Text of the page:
var host_url = 'http://localhost:8080'
var container_url = host_url + '/annotations/';

describe('MUSTs', function() {
  describe('4. Annotation Containers', function() {
    it.skip('An Annotation Server MUST provide one or more Containers');
    it('MUST end in a "/" character', function(done) {
      assert.isTrue(container_url[container_url.length-1] === '/');

  describe('4.1 Container Retrieval', function() {
    container = request(container_url);
    it('MUST support GET, HEAD, and OPTIONs methods', function(done) {
        .expect('Allow', /GET/)
        .expect('Allow', /HEAD/)
        .expect('Allow', /OPTIONS/)
        .expect(200, done);

When run, this outputs a command line report that looks similar to this screenshot:

Web Annotation Protocol Tester screenshot

One thing I like about the mix of Mocha, Chai, and SuperTest is this “spec” report output. In this case, I’ve mapped the various test suites directly to the sections of the Web Annotation Protocol and written SuperTest requests to generate HTTP client requests in order to test the server that claims to implement the protocol.

The first of these example tests uses some simple Chai assert.isTrue() goodness to check the shape of a URL. The second uses SuperTest to check that the Allow header is set and that it includes GET, HEAD, and OPTIONS methods. This means the server is claiming it allows those methods on the requested resource. There are other tests which test each of those actual methods.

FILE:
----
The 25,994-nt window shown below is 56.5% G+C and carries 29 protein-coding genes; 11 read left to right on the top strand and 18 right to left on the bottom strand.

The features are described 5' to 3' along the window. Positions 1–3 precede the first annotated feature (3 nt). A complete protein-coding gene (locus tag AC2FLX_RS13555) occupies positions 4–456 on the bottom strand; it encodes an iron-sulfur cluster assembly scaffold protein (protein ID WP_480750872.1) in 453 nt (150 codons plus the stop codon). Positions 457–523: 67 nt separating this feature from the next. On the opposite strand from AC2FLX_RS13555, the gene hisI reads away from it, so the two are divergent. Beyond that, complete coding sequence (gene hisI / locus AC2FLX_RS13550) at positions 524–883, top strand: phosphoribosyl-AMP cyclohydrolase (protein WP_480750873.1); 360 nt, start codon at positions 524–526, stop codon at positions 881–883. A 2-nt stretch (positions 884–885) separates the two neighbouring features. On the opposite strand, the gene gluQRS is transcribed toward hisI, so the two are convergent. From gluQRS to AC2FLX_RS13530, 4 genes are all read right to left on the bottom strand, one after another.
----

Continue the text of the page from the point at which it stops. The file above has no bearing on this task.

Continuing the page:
I built the Web Annotation Protocol Tester to test my personal implementations of the Web Annotation Protocol. The code and runtime environment is deliberately separate from the the server and intentionally designed to test any implementation of the Web Annotation Protocol. I didn’t want to put these tests near the server code for fear of “cheating” or mixing them with code-level tests.

The different sort of separation of concerns works as a handy forcing agent to induce good habits on the protocol implementer. It’s TDD for APIs.

Setting Expectations

You can quaff more Mocha and Chai by digging into their documentation. Today, we’ll focus on SuperTest’s superness!

The SuperTest API adds the single .expect() method to the SuperAgent API. This single method, though, has a wide range of uses, which we’ll explore in the next few sections.

In all these cases, the fn function receives the current err. If no function is passed, an error will be thrown. However, if there is an .end() function, errors will be passed to that and can be re-thrown or passed to Chai’s done() method.

.expect(status[, fn])

Asserting the response status code is something you’ll do quite often. Use the number of the HTTP Status Code for the value of status.

Check out httpstat.us or httpstatus.es or http.cat if you need help deciding which status to check (or if you just need a great cat photo to display along with the error message).

For instance:


.expect(status, body[, fn])

As in the previous section, status is a number, and body can be either a string (for an exact match scenario) or a regular expression (which is likely more useful).

This one can be very handy for testing error code messages, such as:

request(base_url).get(broken_url).expect(404, /not found/ig);

Or you may just want to be sure a certain key is returned in the JSON object if the response was successful: 

request(base_url).get(broken_url).expect(201, /created/ig);